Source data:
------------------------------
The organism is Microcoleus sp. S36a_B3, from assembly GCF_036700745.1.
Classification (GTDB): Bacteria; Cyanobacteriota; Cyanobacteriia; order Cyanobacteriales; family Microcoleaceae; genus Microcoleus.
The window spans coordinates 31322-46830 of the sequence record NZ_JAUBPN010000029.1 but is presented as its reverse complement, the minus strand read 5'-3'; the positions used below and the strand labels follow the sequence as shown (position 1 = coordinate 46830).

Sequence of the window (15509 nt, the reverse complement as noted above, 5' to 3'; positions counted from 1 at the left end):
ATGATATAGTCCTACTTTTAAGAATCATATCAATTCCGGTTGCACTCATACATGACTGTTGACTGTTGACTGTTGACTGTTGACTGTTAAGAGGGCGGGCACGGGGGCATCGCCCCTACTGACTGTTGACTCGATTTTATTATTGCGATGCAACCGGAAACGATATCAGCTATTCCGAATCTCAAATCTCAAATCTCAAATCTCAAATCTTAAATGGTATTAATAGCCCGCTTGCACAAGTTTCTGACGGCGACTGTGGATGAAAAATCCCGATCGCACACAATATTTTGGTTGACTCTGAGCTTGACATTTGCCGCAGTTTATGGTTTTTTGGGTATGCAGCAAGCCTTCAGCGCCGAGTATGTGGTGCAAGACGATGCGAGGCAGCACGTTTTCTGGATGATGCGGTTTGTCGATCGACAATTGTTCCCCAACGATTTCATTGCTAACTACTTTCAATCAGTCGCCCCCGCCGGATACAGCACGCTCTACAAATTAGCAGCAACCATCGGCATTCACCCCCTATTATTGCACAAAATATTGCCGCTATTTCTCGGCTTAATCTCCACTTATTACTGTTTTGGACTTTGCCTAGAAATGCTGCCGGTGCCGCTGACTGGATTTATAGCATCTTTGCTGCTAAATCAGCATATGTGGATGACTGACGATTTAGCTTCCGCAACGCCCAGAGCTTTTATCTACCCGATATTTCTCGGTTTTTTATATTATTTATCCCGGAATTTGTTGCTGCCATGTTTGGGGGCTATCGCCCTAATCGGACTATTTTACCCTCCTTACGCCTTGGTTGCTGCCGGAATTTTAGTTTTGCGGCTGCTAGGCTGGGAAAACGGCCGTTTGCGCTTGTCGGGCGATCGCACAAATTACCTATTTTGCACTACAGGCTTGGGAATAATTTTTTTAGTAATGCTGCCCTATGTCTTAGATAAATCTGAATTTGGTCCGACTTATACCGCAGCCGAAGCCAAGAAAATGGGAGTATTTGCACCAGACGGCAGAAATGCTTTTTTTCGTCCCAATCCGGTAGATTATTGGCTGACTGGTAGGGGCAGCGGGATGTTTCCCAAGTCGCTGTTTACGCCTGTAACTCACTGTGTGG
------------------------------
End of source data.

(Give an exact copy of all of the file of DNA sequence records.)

The organism is Microcoleus sp. S36a_B3, from assembly GCF_036700745.1.
Classification (GTDB): Bacteria; Cyanobacteriota; Cyanobacteriia; order Cyanobacteriales; family Microcoleaceae; genus Microcoleus.
The window spans coordinates 31322-46830 of the sequence record NZ_JAUBPN010000029.1 but is presented as its reverse complement, the minus strand read 5'-3'; the positions used below and the strand labels follow the sequence as shown (position 1 = coordinate 46830).

Sequence of the window (15509 nt, the reverse complement as noted above, 5' to 3'; positions counted from 1 at the left end):
ATGATATAGTCCTACTTTTAAGAATCATATCAATTCCGGTTGCACTCATACATGACTGTTGACTGTTGACTGTTGACTGTTGACTGTTAAGAGGGCGGGCACGGGGGCATCGCCCCTACTGACTGTTGACTCGATTTTATTATTGCGATGCAACCGGAAACGATATCAGCTATTCCGAATCTCAAATCTCAAATCTCAAATCTCAAATCTTAAATGGTATTAATAGCCCGCTTGCACAAGTTTCTGACGGCGACTGTGGATGAAAAATCCCGATCGCACACAATATTTTGGTTGACTCTGAGCTTGACATTTGCCGCAGTTTATGGTTTTTTGGGTATGCAGCAAGCCTTCAGCGCCGAGTATGTGGTGCAAGACGATGCGAGGCAGCACGTTTTCTGGATGATGCGGTTTGTCGATCGACAATTGTTCCCCAACGATTTCATTGCTAACTACTTTCAATCAGTCGCCCCCGCCGGATACAGCACGCTCTACAAATTAGCAGCAACCATCGGCATTCACCCCCTATTATTGCACAAAATATTGCCGCTATTTCTCGGCTTAATCTCCACTTATTACTGTTTTGGACTTTGCCTAGAAATGCTGCCGGTGCCGCTGACTGGATTTATAGCATCTTTGCTGCTAAATCAGCATATGTGGATGACTGACGATTTAGCTTCCGCAACGCCCAGAGCTTTTATCTACCCGATATTTCTCGGTTTTTTATATTATTTATCCCGGAATTTGTTGCTGCCATGTTTGGGGGCTATCGCCCTAATCGGACTATTTTACCCTCCTTACGCCTTGGTTGCTGCCGGAATTTTAGTTTTGCGGCTGCTAGGCTGGGAAAACGGCCGTTTGCGCTTGTCGGGCGATCGCACAAATTACCTATTTTGCACTACAGGCTTGGGAATAATTTTTTTAGTAATGCTGCCCTATGTCTTAGATAAATCTGAATTTGGTCCGACTTATACCGCAGCCGAAGCCAAGAAAATGGGAGTATTTGCACCAGACGGCAGAAATGCTTTTTTTCGTCCCAATCCGGTAGATTATTGGCTGACTGGTAGGGGCAGCGGGATGTTTCCCAAGTCGCTGTTTACGCCTGTAACTCACTGTGTGG